The Wolfcamp Shale geologic formation in the Midland area also contains an estimated 16 trillion cubic feet of natural gas and 1.6 billion barrels of natural-gas liquids, the agency said in a release.
The discovery is nearly three times larger than the shale oil found in 2013 in the Bakken and Three Forks formations in the Dakotas and Montana, said Chris Schenk, a Denver-based research geologist for the agency.
The Wolfcamp Shale is part of the sweeping and energy-rich Permian Basin, which includes a series of basins and other geologic formations in West Texas and southern New Mexico. It’s one of the most productive oil and gas regions in the United States.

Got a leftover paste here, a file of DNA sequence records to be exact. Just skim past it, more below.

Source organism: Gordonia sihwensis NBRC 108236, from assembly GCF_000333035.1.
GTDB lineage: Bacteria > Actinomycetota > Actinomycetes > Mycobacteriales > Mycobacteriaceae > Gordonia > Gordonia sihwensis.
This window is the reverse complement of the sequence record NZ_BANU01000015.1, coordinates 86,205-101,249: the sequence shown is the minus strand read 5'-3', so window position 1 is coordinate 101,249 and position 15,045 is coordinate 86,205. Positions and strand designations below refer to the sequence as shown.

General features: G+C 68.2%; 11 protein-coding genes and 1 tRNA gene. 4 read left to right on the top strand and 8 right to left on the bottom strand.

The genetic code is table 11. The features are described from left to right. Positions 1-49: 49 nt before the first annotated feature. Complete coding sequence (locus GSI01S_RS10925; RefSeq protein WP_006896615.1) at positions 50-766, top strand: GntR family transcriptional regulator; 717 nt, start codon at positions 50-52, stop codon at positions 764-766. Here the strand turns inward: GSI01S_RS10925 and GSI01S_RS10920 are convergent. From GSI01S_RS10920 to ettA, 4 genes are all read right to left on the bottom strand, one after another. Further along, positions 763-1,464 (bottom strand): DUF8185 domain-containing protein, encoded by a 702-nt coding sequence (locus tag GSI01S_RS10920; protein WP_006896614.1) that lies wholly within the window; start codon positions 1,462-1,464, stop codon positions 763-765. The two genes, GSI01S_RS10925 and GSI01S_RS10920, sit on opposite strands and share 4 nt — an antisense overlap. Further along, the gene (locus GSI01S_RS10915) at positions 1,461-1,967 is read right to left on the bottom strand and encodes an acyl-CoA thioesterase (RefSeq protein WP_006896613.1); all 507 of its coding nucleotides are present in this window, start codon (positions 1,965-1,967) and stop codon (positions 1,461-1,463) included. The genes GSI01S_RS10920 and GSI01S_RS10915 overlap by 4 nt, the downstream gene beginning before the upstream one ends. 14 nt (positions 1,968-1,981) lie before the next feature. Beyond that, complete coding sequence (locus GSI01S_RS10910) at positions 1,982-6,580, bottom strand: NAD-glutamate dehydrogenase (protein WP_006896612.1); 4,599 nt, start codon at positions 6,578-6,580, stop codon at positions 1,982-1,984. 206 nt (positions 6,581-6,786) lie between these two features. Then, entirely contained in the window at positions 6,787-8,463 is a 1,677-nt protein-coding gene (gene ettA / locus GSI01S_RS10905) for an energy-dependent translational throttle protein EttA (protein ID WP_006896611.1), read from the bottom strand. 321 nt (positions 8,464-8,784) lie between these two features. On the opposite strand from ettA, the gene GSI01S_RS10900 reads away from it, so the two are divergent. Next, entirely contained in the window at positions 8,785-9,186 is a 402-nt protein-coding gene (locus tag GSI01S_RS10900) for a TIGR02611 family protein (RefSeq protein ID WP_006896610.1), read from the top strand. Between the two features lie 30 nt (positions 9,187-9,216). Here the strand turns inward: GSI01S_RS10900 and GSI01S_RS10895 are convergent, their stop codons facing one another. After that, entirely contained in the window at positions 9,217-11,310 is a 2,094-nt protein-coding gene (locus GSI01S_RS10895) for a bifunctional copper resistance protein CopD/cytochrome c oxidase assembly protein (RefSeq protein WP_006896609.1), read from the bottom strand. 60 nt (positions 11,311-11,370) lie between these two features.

Ken Medlock, director of an energy-studies program at Rice University in Houston, said it seems “likely that we’re seeing the birth of a new Permian Basin.” The advent of horizontal drilling, hydraulic fracturing and other advancements will allow for the removal of shale oil at a volume that will make the basin “the dominant onshore platform for oil production,” he said.
Mr. Schenk said it’s been known for years that the region could yield new bountiful oil production, but it took the U.S. Geological Survey time to assess the Wolfcamp Shale and estimate the volume of that production.
“We think the potential is there for the future and it’s not going to be realized overnight,” he said.
The release issued by the Geological Survey on Tuesday hints at the resurgence the oil and gas industry likely will see in Texas in the coming years following a downturn during which energy prices tumbled and tens of thousands of jobs were lost.
Vast shale find in West Texas set to revive Permian Basin - The Globe and Mail